From Sails to Steam

From Sails to Steam

While we were building the Panama Canal, steamships were replacing sails.

The transition began earlier than our work on the canal, and was not complete when the canal opened.  I can only guess at the relationship between advances in steam technology and the development of American steam shovels in the early 1900s which dwarfed the French shovels of the 1880s.

Steam engines ran railroads for half a century before the American era of the Canal.

I looked up steam ship history, which explains why the transition from sails to steam took place over a century and a half:

“The first successful steam-powered vessels were built for use on canals and rivers in the early 1800s. On early steamships, the steam engine turned paddle-wheels that moved the ship along, but by the 1850s most ships were using propellers (first fitted to a steamship in 1839), instead. The first ocean-going steamships kept sails, too, because they could not carry enough coal or water for long-distance voyages, and their engines were not very reliable”.

Trains, of course, could stop every few hours for more water and coal, or bring along enough coal cars for the journey.

When Americans first began work on the canal, some supplies (I don’t know what proportion) still arrived by sailing ship.  It would be interesting to find out when the last sailing supply ship unleaded at Colon, but certainly, by 1907, passengers traveled along both Atlantic and Pacific coasts by steam.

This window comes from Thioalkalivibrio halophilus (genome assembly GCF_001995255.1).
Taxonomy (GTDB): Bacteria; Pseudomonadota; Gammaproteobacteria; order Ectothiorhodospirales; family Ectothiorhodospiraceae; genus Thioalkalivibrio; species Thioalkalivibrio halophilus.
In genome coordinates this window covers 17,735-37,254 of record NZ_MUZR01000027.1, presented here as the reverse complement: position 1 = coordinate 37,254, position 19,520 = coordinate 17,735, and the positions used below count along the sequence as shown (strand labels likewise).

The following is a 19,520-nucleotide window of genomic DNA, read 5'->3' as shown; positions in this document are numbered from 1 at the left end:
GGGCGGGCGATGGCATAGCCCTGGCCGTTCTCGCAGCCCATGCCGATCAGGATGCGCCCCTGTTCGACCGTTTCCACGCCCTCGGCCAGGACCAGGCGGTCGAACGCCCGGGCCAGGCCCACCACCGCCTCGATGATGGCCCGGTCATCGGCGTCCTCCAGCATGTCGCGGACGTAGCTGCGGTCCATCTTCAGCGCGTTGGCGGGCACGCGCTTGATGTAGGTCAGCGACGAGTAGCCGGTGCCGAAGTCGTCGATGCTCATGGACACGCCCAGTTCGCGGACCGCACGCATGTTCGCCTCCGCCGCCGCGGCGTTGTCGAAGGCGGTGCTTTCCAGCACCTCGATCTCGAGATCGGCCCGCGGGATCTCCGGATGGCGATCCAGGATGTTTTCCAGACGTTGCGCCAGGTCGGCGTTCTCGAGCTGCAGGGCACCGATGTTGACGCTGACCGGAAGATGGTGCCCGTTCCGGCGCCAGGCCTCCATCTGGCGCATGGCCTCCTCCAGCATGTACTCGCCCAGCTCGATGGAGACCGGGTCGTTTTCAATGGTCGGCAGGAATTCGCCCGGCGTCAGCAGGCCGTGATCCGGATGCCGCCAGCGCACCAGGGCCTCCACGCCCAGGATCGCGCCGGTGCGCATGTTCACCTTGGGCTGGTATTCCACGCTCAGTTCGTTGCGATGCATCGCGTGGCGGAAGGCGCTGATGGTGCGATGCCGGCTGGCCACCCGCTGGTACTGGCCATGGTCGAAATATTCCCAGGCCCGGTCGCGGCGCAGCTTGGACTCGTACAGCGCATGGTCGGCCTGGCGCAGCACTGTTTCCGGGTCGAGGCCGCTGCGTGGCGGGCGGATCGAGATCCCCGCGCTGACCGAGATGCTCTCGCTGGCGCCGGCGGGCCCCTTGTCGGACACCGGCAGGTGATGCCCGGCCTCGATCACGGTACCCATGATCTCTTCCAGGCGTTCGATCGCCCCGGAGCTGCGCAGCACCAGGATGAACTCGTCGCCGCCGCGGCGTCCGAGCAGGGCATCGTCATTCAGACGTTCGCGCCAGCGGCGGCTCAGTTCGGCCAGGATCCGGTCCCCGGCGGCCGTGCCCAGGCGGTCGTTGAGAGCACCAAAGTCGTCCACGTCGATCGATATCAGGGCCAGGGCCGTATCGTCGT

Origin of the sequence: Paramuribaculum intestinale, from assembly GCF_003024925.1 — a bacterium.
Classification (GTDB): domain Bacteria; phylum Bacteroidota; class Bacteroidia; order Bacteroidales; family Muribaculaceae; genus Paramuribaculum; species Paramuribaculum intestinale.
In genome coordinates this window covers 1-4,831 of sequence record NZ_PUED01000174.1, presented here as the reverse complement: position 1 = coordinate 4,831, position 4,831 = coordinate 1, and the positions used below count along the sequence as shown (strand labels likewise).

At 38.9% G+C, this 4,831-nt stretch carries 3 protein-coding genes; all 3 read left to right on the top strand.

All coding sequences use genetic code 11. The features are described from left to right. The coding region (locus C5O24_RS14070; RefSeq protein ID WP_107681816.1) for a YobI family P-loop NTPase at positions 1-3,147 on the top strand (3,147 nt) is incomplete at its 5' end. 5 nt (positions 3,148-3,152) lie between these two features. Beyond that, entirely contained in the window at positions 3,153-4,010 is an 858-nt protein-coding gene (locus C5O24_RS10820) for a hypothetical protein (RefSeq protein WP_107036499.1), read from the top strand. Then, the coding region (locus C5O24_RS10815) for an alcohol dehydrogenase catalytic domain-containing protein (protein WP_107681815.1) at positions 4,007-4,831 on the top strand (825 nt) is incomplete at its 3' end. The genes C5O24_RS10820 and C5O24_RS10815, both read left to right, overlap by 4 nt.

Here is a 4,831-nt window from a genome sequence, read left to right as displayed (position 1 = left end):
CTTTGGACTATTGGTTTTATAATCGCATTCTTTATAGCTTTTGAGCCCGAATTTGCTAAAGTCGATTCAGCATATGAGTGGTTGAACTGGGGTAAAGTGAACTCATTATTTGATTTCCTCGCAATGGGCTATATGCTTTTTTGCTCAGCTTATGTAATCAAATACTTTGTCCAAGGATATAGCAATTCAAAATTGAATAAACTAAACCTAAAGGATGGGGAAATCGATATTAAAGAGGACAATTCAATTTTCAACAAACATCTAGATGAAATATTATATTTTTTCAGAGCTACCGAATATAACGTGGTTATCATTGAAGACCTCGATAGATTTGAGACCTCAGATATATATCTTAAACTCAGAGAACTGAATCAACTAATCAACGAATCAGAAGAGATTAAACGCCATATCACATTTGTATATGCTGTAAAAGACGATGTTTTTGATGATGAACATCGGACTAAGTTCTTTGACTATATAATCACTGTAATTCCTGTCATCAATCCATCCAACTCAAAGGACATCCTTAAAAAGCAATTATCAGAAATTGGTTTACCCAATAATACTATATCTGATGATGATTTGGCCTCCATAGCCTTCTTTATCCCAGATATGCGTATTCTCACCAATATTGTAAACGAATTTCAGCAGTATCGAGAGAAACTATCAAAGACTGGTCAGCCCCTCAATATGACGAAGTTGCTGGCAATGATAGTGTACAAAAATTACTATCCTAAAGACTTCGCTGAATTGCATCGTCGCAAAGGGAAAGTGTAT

The Shearwater, station in British Columbia, sailed through the Panama Canal when WWI began, for use in the Atlantic.
The Shearwater–no sails–transiting the Panama Canal in 1914.

Will Hobby wrote in his journal, as the steamer San Juan approached San Francisco, ““Sailing vessels are more rare than steamers.”  He doesn’t say whether he saw large ocean-going vessels with sails.

One of the ships he noted on that voyage demonstrated the change, although I doubt he knew its history and he certainly didn’t know it would transit the Panama Canal for WWI duty in the Atlantic some weeks later.  He wrote from Acapulco, Mexico: “Here we saw at anchor, looking out for British interests, His Majesty’s gunboat Shearwater, a fine-looking ship mounting about a dozen high-powered guns.”

The Shearwater had been launched in 1900 with sails plus a steam engine driving twin screws.  It’s sister ship, the Condor, was launched in 1898 and lost on her first commission, off Washington State, during a storm in December 1901.

The Condor was travelling from Esquimalt in Canada, to Honolulu.  Its loss was attributed to the weight of its sails.  Other ships of that class, including the Shearwater, had sails removed and were outfitted for steam only, within a few years.

The loss of the Condor, blamed on the weight of its sails, was one factor in transitioning British Navy ships from sail to steam.
The Shearwater, before 1908, with sails.

Shearwater, during WWI, became a submarine tender and transited the Panama Canal to escort two submarines to Halifax in 1917. For the remainder of the war, she served limited duty as an Royal Canadian Navy support vessel on the Atlantic coast. She was sold to the Western Shipping Company in May 1922 and renamed Vedas.

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